The road eventually met the Swift River, the eastward flowing river that empties this part of the mountains. Just as rocky a its western twin, it pauses to cut through the living stone at places like Rocky Gorge, a large picnic area. We paused here, and I hiked out to a suspension bridge that offered a view of the half-frozen falls that rushed down a narrow rock crevasse, and seemed to glow a glacier blue in the light of the slowly setting sun. The fresh snow had drifted off the old frozen layers of icy crusted surface, adding to the textures of black trees and gray granite under the dimming yellow light of the sun, creating a study of contrasts that was a delight to take photos of.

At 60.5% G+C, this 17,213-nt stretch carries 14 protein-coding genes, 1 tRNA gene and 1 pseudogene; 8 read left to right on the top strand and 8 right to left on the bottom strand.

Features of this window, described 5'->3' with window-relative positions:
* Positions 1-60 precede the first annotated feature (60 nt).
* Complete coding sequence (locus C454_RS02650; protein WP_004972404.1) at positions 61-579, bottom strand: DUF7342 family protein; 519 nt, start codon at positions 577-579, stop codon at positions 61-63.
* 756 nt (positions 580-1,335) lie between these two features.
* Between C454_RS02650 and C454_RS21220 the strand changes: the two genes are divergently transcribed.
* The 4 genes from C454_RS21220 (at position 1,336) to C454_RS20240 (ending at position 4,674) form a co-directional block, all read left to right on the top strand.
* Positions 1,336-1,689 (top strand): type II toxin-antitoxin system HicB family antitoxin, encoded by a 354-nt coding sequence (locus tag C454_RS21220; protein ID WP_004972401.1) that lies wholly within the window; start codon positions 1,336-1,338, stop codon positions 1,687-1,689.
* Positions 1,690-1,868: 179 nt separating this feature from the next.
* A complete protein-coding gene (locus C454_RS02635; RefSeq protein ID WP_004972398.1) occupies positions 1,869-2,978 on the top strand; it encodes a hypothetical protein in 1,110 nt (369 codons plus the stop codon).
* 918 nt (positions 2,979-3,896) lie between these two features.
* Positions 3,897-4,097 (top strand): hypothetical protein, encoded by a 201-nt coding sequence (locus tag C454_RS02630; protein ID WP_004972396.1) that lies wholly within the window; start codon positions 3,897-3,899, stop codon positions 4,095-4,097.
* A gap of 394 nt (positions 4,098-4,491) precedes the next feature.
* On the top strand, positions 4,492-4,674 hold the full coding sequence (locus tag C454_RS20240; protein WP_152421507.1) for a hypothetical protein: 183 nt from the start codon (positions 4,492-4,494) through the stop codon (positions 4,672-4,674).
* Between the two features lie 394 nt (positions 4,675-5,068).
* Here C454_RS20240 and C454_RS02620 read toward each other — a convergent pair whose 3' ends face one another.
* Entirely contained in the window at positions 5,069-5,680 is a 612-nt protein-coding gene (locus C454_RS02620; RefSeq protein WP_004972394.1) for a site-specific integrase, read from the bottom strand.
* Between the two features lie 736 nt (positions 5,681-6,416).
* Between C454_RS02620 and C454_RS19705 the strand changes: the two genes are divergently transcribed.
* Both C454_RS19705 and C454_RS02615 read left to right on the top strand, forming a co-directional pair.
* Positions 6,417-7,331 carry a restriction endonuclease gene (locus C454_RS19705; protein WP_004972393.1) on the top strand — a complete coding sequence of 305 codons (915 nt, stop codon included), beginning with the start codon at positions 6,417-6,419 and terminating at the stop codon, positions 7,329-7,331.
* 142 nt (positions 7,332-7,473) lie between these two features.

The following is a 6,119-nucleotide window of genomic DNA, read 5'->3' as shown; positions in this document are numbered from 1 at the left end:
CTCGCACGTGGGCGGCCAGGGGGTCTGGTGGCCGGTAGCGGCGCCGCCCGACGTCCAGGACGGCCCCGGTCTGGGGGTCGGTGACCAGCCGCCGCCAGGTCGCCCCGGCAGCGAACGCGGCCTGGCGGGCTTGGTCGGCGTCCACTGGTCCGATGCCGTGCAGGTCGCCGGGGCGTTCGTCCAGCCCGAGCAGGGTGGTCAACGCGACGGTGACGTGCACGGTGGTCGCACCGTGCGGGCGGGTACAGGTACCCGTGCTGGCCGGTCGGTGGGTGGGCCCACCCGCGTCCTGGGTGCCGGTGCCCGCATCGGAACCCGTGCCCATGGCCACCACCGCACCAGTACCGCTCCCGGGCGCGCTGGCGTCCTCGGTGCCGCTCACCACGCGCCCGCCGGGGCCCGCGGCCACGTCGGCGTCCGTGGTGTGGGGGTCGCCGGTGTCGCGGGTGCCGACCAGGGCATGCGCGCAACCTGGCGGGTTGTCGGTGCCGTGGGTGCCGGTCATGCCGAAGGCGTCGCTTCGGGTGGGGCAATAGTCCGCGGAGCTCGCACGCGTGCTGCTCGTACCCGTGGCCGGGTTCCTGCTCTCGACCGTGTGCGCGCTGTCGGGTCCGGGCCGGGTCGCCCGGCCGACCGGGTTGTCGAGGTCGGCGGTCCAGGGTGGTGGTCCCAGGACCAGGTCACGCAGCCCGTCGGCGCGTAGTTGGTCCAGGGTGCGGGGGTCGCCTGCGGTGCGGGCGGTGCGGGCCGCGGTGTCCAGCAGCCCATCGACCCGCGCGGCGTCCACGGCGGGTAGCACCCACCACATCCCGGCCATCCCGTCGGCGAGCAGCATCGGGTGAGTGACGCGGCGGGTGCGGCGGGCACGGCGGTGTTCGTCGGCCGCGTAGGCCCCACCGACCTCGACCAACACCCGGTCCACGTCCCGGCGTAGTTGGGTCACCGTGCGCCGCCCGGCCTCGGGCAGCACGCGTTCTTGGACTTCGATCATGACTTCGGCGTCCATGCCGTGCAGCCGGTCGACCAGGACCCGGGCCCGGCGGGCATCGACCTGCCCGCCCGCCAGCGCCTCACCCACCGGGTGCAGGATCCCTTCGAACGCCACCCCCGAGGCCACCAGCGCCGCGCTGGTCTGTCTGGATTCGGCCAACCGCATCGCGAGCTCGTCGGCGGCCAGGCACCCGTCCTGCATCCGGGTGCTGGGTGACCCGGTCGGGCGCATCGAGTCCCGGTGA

Slowly we drove along, admiring the cliffs, and passing the upper falls rest area which was unplowed and undergoing reconstruction. Like other places, the raw cuts through the cliffs were covered with a frozen cascade of icicles, looking like a frozen cake topped with trees. By now, the sun was too low to revisit the Albany Covered Bridge, which we had seen on an earlier drive. Given the hour, it was better to strike out for home, an hour and a half away.